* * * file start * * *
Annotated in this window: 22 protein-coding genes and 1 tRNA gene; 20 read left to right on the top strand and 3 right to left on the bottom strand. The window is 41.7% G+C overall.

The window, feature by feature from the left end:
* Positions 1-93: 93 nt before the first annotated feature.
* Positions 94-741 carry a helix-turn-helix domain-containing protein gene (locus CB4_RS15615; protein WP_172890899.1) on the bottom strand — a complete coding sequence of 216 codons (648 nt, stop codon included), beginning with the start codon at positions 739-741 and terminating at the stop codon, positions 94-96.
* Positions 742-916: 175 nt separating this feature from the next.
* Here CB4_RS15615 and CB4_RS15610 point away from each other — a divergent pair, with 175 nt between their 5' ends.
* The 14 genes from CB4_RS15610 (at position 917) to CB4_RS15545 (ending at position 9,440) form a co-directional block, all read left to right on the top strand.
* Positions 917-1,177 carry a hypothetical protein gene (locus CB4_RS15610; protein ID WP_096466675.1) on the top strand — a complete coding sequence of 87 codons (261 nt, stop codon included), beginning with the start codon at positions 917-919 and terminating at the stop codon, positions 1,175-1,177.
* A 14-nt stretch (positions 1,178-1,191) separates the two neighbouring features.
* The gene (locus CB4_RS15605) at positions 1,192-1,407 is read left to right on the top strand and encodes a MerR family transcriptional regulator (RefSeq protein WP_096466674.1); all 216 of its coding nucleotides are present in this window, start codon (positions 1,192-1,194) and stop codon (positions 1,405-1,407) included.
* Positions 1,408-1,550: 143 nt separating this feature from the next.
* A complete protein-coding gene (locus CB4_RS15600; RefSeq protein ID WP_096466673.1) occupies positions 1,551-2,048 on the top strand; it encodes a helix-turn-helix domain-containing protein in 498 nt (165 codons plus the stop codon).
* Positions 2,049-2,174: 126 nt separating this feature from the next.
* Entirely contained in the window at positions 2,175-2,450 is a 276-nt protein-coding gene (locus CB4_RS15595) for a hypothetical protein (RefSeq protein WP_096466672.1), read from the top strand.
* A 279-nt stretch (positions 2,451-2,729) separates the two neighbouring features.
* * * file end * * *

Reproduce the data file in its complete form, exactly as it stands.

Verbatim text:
Annotated in this window: 22 protein-coding genes and 1 tRNA gene; 20 read left to right on the top strand and 3 right to left on the bottom strand. The window is 41.7% G+C overall.

The window, feature by feature from the left end:
* Positions 1-93: 93 nt before the first annotated feature.
* Positions 94-741 carry a helix-turn-helix domain-containing protein gene (locus CB4_RS15615; protein WP_172890899.1) on the bottom strand — a complete coding sequence of 216 codons (648 nt, stop codon included), beginning with the start codon at positions 739-741 and terminating at the stop codon, positions 94-96.
* Positions 742-916: 175 nt separating this feature from the next.
* Here CB4_RS15615 and CB4_RS15610 point away from each other — a divergent pair, with 175 nt between their 5' ends.
* The 14 genes from CB4_RS15610 (at position 917) to CB4_RS15545 (ending at position 9,440) form a co-directional block, all read left to right on the top strand.
* Positions 917-1,177 carry a hypothetical protein gene (locus CB4_RS15610; protein ID WP_096466675.1) on the top strand — a complete coding sequence of 87 codons (261 nt, stop codon included), beginning with the start codon at positions 917-919 and terminating at the stop codon, positions 1,175-1,177.
* A 14-nt stretch (positions 1,178-1,191) separates the two neighbouring features.
* The gene (locus CB4_RS15605) at positions 1,192-1,407 is read left to right on the top strand and encodes a MerR family transcriptional regulator (RefSeq protein WP_096466674.1); all 216 of its coding nucleotides are present in this window, start codon (positions 1,192-1,194) and stop codon (positions 1,405-1,407) included.
* Positions 1,408-1,550: 143 nt separating this feature from the next.
* A complete protein-coding gene (locus CB4_RS15600; RefSeq protein ID WP_096466673.1) occupies positions 1,551-2,048 on the top strand; it encodes a helix-turn-helix domain-containing protein in 498 nt (165 codons plus the stop codon).
* Positions 2,049-2,174: 126 nt separating this feature from the next.
* Entirely contained in the window at positions 2,175-2,450 is a 276-nt protein-coding gene (locus CB4_RS15595) for a hypothetical protein (RefSeq protein WP_096466672.1), read from the top strand.
* A 279-nt stretch (positions 2,451-2,729) separates the two neighbouring features.